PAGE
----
By Youmna Sukkar
Boston University News Service
Enter Yayoi Kusama’s infinity room, “LOVE IS CALLING,” a dark, mirrored space illuminated by kaleidoscopic stalagmites and stalactites. It’s reminiscent of a cooler, younger Jeita Grotto but is housed in the Institute of Contemporary Art in Boston instead of Beirut.
It’s wondrous, to say the least, and an opportunity to be immersed in what Kusama does best: polka-dots, daring aesthetics, and rainbow motifs.
Boston has recently been welcoming interactive exhibitions like Kusama’s with open arms. The Kusama exhibit reopened on Oct. 16 after a 17-month hiatus, and follows the opening of “Van Gogh: The Immersive Experience” earlier this month.
As the way people consume art continually evolves, galleries are slowly taking down tableaus to devote spaces for immersive experiences of lights, color, and animation.
The Museum of Modern Art in New York describes this phenomenon of change as “Art as a Verb.” Since the 1970s and 80s, artists have turned to immersive installations to prove that art is not limited to static objects on the wall or floor, rather are active agents within the artistic process.
“Some people think it’s just fun and entertainment. It’s certainly a lot more than that,” said Ellen Winner, a professor at Boston College who specializes in the psychology of art. “It allows us to feel powerful emotions in a safe space.”
That safe space means being caged between four walls and becoming part of the installation by “dissolving one’s place in the universe to connect with others,” a press release from the ICA regarding the exhibit stated.
Museum curators hope that these immersive exhibits will promote a sense of togetherness — a sentiment much needed after the atomism of COVID-19.
“We are so happy to be able to offer audiences the ability to experience this beloved artwork from our collection and once again share Kusama’s universal message of love and human connection,” said Jill Medvedow, a director at the ICA, in a press release.
The intimate space hosting “LOVE IS CALLING” will accommodate up to six people at a time and has already sold out on multiple days.
According to Winner, the demand makes sense.
“People were turning to the arts more during COVID than they were pre-COVID because it was a source of emotional regulation,” Winner said. “[Art] is very good for our wellbeing and enhances our positive feelings.”
After months of hibernation, society is relishing in art that is both conspicuous and inviting. The pause on commercial creativity has made us “impatient,” Winner said, thus relating our hunger for instant gratification to a sensory overload.
“We’ve just become screen-addicted,” she added.
Winner also discussed how, today, the ordinary museum-goer seems to be more interested in documenting their experience rather than embracing the moment.
“[These exhibitions] are like screens because of the projection of light and I don’t think we have to condemn it; you just have to realize that,” she said.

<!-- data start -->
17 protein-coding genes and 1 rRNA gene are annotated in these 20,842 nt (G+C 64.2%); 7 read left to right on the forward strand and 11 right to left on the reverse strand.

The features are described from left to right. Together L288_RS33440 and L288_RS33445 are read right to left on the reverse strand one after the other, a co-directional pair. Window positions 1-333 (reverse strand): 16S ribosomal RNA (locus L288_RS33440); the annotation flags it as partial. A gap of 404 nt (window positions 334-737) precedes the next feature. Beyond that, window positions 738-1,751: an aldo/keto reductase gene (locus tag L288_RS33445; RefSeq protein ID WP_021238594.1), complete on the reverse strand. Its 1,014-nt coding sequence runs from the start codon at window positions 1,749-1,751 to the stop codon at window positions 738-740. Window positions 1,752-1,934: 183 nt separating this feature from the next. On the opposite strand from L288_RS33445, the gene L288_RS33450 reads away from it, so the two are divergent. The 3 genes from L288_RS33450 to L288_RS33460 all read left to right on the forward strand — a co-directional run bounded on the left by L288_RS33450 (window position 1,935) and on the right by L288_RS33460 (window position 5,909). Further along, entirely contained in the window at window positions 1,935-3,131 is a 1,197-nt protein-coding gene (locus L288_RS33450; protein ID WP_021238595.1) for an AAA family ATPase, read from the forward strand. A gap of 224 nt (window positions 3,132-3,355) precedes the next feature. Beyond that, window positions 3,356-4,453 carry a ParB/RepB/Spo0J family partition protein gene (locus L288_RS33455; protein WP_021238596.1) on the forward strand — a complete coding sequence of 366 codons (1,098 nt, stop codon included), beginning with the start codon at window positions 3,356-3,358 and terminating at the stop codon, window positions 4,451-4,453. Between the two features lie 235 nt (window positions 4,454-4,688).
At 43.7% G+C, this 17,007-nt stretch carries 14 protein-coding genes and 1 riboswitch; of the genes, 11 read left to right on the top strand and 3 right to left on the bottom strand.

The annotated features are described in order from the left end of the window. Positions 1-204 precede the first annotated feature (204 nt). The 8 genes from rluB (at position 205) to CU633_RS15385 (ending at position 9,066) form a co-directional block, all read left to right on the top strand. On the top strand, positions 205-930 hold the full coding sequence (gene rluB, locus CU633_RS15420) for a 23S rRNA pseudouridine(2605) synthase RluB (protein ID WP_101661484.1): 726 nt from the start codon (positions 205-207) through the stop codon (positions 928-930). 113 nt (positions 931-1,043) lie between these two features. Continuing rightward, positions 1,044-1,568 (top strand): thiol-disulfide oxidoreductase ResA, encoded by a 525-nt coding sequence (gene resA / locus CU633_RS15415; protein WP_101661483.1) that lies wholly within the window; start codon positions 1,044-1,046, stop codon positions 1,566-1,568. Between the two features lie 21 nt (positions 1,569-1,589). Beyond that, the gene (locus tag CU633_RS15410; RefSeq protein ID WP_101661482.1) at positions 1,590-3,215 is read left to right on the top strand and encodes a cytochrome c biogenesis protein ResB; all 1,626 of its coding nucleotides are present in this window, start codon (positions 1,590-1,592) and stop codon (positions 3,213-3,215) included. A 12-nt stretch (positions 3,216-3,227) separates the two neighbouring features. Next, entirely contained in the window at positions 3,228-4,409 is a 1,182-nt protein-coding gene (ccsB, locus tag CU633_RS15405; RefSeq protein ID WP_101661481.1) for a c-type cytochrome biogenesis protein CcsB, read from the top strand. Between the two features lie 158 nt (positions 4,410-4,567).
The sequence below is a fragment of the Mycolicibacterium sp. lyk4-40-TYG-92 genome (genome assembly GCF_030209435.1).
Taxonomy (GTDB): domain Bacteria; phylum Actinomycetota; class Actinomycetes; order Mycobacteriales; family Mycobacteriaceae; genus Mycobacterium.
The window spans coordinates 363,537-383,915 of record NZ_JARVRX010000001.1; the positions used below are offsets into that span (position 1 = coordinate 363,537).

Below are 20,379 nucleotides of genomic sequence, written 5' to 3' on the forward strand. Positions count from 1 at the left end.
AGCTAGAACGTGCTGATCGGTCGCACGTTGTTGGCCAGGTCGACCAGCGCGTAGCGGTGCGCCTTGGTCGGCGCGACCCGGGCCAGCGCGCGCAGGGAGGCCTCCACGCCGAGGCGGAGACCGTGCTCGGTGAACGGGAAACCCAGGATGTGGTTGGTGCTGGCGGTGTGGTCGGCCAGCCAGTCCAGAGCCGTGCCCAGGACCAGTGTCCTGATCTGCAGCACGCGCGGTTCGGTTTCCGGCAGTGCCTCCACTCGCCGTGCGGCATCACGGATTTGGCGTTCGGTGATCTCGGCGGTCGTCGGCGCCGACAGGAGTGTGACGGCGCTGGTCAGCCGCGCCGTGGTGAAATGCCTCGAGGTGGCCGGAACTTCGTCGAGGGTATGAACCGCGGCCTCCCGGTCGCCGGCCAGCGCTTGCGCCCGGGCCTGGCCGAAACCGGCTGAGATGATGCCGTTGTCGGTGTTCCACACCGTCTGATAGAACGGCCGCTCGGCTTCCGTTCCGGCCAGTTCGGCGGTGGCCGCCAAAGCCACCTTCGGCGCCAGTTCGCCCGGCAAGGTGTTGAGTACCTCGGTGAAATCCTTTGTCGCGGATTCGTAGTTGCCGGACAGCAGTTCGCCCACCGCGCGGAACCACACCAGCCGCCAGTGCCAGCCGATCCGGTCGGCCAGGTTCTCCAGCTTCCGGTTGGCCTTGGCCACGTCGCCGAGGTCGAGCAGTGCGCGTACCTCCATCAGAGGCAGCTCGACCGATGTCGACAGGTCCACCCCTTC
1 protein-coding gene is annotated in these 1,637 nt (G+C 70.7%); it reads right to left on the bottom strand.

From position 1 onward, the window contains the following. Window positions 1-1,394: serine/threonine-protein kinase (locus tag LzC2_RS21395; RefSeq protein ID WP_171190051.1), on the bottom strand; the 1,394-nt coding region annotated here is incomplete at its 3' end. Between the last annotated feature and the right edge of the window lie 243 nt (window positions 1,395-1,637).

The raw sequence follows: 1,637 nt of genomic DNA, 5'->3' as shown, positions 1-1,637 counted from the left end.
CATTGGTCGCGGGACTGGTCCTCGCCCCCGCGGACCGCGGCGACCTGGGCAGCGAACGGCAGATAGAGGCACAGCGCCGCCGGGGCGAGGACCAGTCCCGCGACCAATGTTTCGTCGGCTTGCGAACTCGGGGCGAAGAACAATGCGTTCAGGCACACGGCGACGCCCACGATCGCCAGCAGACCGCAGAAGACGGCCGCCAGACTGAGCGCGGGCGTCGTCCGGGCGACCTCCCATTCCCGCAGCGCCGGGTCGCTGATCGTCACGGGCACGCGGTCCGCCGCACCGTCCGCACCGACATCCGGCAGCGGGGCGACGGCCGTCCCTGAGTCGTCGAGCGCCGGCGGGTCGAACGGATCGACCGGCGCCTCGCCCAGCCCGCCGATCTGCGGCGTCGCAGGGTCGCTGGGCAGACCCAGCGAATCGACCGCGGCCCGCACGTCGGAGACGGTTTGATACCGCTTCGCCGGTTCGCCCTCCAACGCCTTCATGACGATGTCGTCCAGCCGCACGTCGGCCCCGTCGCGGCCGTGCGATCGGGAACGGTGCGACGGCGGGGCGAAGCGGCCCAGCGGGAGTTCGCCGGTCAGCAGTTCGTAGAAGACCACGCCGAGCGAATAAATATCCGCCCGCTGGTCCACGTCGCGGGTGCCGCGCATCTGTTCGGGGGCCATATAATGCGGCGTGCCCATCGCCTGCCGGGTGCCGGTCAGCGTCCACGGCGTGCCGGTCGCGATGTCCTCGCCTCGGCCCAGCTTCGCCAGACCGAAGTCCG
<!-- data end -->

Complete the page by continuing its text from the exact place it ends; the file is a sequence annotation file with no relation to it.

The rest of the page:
But when art cannot provide a timeless shelf-life like a painting or sculpture, consumption can feel different, too.
These immersive exhibits elevate the intimacy between art and consumer. They provide an insight into the minds of artists like David Hockney or James Turrell, who have taken advantage of this new medium in a way that art bound by a frame might not have been able to.
Unlike traditional exhibitions, however, there is a childlike sensibility that proves consistent in immersive ones.
“It reminds me of walking through a toy store and looking at the things I really enjoy,” said “LOVE IS CALLING” ticket holder, Adam Eldessouky.
At art installations created by teamLab, an art collective from Tokyo, visitors are encouraged to lie on the floor and touch the interactive walls. German artist Carsten Höller wants visitors to experience, “an emotional state that is a unique condition somewhere between delight and madness,” by whizzing down his slides installation, “Test Site.”
However, there exists a legitimate anxiety that we will no longer be able to look at artistic masterpieces in the same way we once did.
“Why don’t you just go do it the old-fashioned way?” Winner said, blaming her resistance to change on a “conservative feeling.”
Eldessouky felt differently, though. “I think they are two different things,” he said. “They both have their place in the museum.”
Of course, these sorts of playful exhibitions will never match the grooves and strokes on a Van Gogh canvas and will, at some capacity, reach a saturation point, but they do inspire conversation, they flesh out crowds, and, admittedly, they help elevate the ordinary selfie.
But beyond the whimsical enchantment of artistic animation and immersion, the popularity of these exhibits show that people want to consume art differently. We are subliminally searching for different art mediums: art that will challenge us, enrage us, soften us because art is everywhere. As Professor Winner insists, “There is no human culture without art.”
Perhaps more aptly stated, there is no art without human culture.